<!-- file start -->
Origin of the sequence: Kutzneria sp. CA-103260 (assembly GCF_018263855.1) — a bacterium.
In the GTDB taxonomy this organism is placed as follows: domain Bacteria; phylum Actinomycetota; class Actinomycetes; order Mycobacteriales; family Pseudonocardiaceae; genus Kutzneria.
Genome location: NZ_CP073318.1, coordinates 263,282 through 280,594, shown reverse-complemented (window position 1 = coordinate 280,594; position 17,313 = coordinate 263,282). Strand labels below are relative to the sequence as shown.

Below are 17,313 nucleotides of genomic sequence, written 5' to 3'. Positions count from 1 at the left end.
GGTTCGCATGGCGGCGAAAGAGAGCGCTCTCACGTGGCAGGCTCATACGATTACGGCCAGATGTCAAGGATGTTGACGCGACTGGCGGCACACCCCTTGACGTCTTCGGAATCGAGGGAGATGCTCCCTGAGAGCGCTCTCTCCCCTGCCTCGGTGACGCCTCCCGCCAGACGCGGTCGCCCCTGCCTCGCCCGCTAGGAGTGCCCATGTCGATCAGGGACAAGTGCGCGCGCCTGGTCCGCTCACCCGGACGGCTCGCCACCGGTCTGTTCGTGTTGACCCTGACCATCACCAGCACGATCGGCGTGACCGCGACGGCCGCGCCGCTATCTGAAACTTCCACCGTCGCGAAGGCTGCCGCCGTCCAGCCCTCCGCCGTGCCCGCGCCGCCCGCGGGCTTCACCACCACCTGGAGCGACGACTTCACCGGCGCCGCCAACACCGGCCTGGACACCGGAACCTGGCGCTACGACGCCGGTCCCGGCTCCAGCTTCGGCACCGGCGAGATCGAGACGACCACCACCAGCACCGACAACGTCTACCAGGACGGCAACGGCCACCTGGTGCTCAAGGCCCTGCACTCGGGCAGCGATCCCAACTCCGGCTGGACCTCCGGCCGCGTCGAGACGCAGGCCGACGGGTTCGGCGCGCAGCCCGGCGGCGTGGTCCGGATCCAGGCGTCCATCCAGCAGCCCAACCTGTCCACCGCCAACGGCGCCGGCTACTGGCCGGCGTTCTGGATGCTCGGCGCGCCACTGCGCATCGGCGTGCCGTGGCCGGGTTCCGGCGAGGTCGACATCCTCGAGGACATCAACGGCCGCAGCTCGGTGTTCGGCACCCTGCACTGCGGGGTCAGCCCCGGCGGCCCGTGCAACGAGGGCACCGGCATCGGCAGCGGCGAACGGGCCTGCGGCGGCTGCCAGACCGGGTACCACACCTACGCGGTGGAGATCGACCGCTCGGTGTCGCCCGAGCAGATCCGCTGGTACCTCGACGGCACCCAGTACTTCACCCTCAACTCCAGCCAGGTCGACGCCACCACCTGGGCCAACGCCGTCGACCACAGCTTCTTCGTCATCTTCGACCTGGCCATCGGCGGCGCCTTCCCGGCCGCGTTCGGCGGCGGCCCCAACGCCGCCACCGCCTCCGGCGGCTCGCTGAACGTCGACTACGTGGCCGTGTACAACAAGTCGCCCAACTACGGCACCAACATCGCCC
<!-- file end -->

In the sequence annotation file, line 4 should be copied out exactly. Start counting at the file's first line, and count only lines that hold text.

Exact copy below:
Below are 17,313 nucleotides of genomic sequence, written 5' to 3'. Positions count from 1 at the left end.